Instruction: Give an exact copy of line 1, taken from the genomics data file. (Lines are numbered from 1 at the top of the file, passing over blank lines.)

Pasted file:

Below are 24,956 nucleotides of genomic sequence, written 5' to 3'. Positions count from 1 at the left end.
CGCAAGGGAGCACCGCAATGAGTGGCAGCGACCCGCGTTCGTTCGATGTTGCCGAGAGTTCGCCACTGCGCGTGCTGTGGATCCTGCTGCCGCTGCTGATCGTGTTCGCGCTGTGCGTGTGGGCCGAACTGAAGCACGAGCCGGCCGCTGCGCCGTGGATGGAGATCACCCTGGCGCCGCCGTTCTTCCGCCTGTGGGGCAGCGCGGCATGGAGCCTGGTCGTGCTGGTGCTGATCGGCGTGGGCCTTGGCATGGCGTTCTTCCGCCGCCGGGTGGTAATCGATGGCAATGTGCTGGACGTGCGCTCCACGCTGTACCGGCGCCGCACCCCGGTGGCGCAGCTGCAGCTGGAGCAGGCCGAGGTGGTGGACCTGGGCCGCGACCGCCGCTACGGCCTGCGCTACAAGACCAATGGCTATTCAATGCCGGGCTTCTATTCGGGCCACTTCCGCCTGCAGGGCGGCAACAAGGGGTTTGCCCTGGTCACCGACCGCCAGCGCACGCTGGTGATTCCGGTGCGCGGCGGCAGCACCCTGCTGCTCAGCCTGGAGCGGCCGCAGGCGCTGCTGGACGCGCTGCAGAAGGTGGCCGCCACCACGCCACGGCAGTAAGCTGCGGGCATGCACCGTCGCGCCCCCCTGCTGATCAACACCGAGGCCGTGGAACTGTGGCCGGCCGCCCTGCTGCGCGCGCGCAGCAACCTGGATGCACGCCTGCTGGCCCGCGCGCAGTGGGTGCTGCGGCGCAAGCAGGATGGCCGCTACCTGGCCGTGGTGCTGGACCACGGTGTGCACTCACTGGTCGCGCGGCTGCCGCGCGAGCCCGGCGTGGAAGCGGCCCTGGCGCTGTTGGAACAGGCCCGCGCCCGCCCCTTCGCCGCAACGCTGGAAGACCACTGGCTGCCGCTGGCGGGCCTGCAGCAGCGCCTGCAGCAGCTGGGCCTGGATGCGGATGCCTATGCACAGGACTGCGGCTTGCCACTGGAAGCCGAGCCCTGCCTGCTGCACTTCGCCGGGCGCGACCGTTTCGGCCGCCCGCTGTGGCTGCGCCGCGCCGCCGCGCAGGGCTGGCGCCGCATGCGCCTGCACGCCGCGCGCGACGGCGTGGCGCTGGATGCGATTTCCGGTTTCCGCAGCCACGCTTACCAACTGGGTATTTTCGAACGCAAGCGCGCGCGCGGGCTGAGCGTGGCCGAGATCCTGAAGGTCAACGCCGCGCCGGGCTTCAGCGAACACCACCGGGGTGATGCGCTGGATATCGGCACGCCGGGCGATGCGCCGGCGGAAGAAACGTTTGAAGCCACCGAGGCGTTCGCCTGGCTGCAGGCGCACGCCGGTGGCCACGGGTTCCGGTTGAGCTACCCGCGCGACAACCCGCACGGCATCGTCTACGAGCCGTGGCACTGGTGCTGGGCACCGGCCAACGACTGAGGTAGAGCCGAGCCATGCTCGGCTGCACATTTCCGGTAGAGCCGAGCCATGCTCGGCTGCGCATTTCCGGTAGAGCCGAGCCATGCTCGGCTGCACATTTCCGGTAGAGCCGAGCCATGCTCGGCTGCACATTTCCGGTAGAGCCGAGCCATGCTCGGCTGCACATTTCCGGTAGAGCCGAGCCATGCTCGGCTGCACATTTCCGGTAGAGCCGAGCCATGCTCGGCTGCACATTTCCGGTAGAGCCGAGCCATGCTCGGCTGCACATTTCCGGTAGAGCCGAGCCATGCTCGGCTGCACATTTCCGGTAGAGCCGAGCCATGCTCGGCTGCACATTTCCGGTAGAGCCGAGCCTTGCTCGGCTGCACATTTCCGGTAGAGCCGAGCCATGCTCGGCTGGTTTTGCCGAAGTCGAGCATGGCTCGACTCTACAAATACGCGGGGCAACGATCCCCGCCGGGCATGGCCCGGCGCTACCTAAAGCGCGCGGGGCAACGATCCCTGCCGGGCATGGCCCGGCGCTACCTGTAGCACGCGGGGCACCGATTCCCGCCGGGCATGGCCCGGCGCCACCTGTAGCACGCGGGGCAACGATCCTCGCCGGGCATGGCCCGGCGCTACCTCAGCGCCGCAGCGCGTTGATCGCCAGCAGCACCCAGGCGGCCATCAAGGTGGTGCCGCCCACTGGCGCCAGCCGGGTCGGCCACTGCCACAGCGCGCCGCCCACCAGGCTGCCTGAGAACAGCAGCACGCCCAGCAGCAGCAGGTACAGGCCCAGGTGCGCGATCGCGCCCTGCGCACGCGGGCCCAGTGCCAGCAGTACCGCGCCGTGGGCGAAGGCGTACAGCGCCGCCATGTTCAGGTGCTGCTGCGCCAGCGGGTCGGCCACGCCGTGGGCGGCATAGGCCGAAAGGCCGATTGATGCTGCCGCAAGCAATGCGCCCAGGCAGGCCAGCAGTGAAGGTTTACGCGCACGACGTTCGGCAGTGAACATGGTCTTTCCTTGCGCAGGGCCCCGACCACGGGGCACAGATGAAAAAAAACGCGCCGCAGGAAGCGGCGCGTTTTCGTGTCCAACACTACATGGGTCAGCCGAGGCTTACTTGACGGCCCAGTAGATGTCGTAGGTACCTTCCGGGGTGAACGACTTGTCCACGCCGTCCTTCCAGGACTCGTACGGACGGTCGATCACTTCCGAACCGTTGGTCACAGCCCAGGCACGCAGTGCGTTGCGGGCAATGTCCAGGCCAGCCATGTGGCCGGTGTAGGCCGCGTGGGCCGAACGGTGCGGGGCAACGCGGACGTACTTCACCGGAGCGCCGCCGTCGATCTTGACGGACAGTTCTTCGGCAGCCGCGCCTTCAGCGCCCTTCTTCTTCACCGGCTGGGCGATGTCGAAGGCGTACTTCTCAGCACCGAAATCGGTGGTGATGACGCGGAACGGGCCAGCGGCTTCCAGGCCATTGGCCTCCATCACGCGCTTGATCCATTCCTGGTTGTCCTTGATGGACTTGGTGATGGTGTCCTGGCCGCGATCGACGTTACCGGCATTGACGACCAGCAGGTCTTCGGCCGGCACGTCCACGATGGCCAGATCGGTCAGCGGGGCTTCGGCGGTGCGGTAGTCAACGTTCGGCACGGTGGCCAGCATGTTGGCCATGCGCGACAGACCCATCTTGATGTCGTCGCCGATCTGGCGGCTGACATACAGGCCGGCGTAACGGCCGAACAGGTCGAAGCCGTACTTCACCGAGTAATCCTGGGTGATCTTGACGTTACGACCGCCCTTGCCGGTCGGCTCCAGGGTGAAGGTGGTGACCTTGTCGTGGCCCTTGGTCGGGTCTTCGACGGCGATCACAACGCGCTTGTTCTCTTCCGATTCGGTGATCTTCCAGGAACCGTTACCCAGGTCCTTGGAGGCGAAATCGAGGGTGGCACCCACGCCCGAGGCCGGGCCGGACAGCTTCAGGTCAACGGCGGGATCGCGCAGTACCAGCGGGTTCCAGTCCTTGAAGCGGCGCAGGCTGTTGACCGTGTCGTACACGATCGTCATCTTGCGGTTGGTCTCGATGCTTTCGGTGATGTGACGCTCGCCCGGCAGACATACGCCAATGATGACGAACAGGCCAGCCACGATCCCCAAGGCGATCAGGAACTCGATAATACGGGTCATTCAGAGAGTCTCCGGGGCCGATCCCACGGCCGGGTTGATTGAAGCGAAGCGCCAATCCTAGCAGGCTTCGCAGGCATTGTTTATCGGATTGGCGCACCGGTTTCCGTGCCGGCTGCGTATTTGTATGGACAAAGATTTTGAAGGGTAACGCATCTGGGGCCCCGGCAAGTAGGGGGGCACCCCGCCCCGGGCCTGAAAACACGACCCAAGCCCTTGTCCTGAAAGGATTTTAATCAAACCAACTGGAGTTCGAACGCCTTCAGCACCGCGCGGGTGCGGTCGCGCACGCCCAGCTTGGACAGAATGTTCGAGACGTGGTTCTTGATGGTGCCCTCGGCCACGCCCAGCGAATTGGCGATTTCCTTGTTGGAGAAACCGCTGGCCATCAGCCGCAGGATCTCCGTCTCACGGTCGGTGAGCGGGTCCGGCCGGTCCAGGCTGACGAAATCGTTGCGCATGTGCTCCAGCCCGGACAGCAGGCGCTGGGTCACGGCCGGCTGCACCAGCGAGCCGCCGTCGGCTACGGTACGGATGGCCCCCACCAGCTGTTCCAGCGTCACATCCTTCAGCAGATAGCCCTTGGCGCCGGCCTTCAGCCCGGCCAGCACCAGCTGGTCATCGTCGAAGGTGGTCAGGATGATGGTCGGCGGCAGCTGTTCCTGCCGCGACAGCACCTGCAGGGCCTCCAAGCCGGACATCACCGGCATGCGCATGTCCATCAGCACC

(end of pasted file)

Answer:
Below are 24,956 nucleotides of genomic sequence, written 5' to 3'. Positions count from 1 at the left end.